Social media used to be something used just by teens and tweens. Not anymore. Everywhere you turn you can see social media’s influence. For example, every major news story this year has included a social media angle.
According to the Financial Times, activity on Twitter hit its highest sustained level ever when news emerged of Osama bin Laden’s assassination. People were tweeting 3,440 times per second between 10:45pm and 12:30am on May 1. Put that into context, that’s 21,672,000 tweets in an hour and forty-five minutes!
Twitter was launched in 2007. It took over 3 years for the site to reach a billion tweets. Now we’re seeing upwards of a billion tweets per week. And each time we see a major world event, the adoption rates and usage levels increase.
Just look at the events of 2011 alone. It started with the people of Egypt and Tunisia leveraging the communication powers of Facebook, YouTube and Twitter to organize and overthrow their governments. We then watched the devastation of the earthquake and tsunami in Japan in real time. Even President Obama’s announcement of Osama bin Laden’s death was upstaged by Keith Urbahn, the former chief of staff for Donald Rumsfeld. Urbahn wrote at 10:25pm May 1, “So I’m told by a reputable person they have killed Osama Bin Laden. Hot damn.”
Social media has tipped
It’s really striking to see how fast social media has grown in the past 5 years. Facebook was only launched in 2004, and already has over 600 million members. Twitter was launched in 2007, and is now the number one source for breaking news.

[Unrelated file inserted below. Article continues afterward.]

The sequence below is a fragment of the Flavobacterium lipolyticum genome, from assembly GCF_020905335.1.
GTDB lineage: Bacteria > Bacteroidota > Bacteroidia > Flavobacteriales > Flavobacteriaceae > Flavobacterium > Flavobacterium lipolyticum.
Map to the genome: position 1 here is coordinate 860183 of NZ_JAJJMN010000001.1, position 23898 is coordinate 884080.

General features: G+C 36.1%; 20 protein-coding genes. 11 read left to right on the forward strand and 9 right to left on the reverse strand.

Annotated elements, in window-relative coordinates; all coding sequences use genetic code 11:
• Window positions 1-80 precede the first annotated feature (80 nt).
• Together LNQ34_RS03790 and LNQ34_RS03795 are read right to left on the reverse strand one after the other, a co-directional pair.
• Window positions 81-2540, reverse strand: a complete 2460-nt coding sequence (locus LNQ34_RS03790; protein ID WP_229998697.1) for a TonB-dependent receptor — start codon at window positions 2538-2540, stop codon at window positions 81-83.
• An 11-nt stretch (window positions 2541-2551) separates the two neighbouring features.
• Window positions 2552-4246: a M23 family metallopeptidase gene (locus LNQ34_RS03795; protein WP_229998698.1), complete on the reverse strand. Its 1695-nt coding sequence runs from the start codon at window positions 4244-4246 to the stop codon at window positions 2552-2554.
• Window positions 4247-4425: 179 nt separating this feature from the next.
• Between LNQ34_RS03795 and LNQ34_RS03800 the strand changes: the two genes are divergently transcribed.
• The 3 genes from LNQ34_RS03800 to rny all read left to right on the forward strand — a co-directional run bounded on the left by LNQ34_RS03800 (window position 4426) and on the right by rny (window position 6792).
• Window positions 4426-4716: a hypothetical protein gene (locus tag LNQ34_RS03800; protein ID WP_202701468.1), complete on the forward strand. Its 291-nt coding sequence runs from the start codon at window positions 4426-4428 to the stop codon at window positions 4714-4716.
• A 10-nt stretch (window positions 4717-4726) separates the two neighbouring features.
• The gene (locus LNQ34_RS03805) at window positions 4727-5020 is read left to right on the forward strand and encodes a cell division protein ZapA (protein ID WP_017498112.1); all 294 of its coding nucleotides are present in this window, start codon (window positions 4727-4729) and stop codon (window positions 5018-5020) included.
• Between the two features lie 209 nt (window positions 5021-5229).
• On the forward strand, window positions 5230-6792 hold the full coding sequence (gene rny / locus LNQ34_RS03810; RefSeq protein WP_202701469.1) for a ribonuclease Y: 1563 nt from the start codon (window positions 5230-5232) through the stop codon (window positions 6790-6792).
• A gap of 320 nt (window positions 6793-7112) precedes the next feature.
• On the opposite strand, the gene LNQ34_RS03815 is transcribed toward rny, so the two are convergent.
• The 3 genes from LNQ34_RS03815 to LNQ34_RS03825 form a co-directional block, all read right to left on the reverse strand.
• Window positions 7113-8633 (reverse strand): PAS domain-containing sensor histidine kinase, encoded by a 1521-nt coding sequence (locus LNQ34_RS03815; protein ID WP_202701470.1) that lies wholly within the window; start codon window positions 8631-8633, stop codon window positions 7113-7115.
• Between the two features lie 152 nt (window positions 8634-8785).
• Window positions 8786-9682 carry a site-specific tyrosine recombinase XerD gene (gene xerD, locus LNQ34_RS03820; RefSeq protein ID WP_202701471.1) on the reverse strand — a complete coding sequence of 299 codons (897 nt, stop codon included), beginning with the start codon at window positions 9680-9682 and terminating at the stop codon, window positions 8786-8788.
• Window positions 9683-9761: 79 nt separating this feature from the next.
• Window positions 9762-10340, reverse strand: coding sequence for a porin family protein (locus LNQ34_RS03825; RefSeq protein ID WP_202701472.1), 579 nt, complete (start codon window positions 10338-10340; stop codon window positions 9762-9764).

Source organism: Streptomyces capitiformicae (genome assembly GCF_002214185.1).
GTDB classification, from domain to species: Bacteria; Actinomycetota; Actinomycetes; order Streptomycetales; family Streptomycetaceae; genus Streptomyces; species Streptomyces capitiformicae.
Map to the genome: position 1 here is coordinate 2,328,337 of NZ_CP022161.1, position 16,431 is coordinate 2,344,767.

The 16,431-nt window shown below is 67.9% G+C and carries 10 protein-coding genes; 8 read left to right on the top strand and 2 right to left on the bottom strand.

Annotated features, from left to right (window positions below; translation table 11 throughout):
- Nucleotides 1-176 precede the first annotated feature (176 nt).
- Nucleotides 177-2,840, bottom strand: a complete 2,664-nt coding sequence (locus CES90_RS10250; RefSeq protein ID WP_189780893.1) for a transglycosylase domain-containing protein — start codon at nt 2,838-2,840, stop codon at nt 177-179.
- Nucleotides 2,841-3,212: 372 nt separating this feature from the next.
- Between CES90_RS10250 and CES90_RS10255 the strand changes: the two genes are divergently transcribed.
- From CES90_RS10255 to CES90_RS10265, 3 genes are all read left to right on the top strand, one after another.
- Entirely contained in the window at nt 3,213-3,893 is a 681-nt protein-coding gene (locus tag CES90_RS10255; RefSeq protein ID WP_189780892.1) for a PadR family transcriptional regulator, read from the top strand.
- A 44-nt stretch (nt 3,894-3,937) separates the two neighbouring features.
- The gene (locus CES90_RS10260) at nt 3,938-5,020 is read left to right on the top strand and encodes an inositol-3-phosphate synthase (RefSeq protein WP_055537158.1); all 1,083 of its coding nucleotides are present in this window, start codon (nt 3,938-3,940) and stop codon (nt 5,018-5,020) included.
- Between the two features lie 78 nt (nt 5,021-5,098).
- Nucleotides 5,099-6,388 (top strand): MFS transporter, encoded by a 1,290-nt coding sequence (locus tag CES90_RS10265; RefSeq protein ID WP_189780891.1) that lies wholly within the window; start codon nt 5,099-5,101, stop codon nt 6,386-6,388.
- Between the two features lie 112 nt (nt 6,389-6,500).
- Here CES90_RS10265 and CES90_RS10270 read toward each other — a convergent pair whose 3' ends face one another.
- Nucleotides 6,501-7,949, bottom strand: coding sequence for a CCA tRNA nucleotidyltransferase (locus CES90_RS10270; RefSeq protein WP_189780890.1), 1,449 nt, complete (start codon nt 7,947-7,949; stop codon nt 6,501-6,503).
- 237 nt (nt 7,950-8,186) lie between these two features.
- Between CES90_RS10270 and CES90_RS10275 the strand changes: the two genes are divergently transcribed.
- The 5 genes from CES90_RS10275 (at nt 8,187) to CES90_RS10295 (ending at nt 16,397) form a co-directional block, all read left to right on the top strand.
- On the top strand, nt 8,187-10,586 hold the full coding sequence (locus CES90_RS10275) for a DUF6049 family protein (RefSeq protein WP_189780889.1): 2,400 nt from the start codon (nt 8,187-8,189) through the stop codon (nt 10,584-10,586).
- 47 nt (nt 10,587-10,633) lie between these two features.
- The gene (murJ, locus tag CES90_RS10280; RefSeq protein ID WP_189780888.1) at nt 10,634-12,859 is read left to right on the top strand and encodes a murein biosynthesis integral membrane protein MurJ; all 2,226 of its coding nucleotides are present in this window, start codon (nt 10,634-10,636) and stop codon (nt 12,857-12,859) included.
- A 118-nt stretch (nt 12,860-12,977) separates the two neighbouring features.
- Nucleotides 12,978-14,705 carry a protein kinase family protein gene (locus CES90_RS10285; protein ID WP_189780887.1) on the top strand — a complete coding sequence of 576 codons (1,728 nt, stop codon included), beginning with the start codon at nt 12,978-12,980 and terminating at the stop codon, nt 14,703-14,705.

What is also interesting to look at is the social media adoption rates amongst adult internet users. According to eMarketer, in 2005 only 16% of 18 to 29 year olds were using social media, and by 2010 86% of them were using social media. 12% of 30 to 49 year olds were using social media in 2005, and by 2010 61% of 30 to 49 year olds were using the platforms.
The masses are jumping into social media worldwide. The platforms are easy to use, easy to participate in and they’re becoming increasingly integrated into our day-to-day lives.
Business is not quite there yet
Even though individuals are using social media, companies have a long way to go.
Citibank surveys small business owners annually. In 2011, only 36% of small businesses are using social media for their marketing. That’s up dramatically from 2010’s level of 19%. But still, doesn’t it seem odd that just over a third of small businesses are using social media for their marketing?
If we look at the adoption rate of social media in a business context, more than two-thirds of 30 to 49 year olds are using social media. That’s the core age group of B2B decision makers. If two-thirds of your buyers are using social media, it’s a pretty good indicator you should be too.
Even though the general population has jumped into social media with both feet, many businesses are hesitating. The challenge is it’s so new. There isn’t a clear path for how businesses should drive revenue through these platforms. The marketing model hasn’t become second nature yet.
But I see that changing. There’s a lot being invested to understand “how to use the tools” for marketing. Soon we won’t even be talking about social media, its growth and its applications. Soon we’ll just accept it, and use it like any other communication tool. It will be as natural as email or phones.
What’s your take?